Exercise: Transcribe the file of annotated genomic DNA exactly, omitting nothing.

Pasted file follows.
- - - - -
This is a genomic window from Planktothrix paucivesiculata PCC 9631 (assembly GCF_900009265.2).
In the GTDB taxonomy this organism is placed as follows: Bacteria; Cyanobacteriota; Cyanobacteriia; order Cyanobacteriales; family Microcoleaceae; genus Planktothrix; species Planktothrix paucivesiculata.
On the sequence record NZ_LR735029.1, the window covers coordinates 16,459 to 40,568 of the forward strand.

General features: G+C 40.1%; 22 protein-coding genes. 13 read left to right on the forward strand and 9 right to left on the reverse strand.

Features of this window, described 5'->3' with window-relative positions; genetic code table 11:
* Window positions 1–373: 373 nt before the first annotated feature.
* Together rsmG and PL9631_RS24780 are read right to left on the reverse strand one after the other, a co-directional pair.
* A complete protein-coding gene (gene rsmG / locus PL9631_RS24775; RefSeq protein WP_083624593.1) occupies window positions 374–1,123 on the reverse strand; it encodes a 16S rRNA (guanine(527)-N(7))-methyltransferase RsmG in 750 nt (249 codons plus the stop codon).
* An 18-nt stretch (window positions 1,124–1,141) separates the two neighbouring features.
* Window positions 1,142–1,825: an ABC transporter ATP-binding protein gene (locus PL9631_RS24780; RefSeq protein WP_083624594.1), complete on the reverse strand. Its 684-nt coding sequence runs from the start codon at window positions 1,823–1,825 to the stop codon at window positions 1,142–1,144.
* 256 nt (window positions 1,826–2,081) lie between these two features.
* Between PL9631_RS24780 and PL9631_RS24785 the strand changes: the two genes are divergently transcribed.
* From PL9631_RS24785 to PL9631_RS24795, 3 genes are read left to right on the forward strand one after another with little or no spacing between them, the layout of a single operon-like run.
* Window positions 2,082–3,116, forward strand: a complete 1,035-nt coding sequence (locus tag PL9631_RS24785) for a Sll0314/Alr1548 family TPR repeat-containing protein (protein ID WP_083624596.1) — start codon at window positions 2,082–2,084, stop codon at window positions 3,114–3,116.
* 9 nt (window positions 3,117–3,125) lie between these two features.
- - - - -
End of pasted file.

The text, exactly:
This is a genomic window from Planktothrix paucivesiculata PCC 9631 (assembly GCF_900009265.2).
In the GTDB taxonomy this organism is placed as follows: Bacteria; Cyanobacteriota; Cyanobacteriia; order Cyanobacteriales; family Microcoleaceae; genus Planktothrix; species Planktothrix paucivesiculata.
On the sequence record NZ_LR735029.1, the window covers coordinates 16,459 to 40,568 of the forward strand.

General features: G+C 40.1%; 22 protein-coding genes. 13 read left to right on the forward strand and 9 right to left on the reverse strand.

Features of this window, described 5'->3' with window-relative positions; genetic code table 11:
* Window positions 1–373: 373 nt before the first annotated feature.
* Together rsmG and PL9631_RS24780 are read right to left on the reverse strand one after the other, a co-directional pair.
* A complete protein-coding gene (gene rsmG / locus PL9631_RS24775; RefSeq protein WP_083624593.1) occupies window positions 374–1,123 on the reverse strand; it encodes a 16S rRNA (guanine(527)-N(7))-methyltransferase RsmG in 750 nt (249 codons plus the stop codon).
* An 18-nt stretch (window positions 1,124–1,141) separates the two neighbouring features.
* Window positions 1,142–1,825: an ABC transporter ATP-binding protein gene (locus PL9631_RS24780; RefSeq protein WP_083624594.1), complete on the reverse strand. Its 684-nt coding sequence runs from the start codon at window positions 1,823–1,825 to the stop codon at window positions 1,142–1,144.
* 256 nt (window positions 1,826–2,081) lie between these two features.
* Between PL9631_RS24780 and PL9631_RS24785 the strand changes: the two genes are divergently transcribed.
* From PL9631_RS24785 to PL9631_RS24795, 3 genes are read left to right on the forward strand one after another with little or no spacing between them, the layout of a single operon-like run.
* Window positions 2,082–3,116, forward strand: a complete 1,035-nt coding sequence (locus tag PL9631_RS24785) for a Sll0314/Alr1548 family TPR repeat-containing protein (protein ID WP_083624596.1) — start codon at window positions 2,082–2,084, stop codon at window positions 3,114–3,116.
* 9 nt (window positions 3,117–3,125) lie between these two features.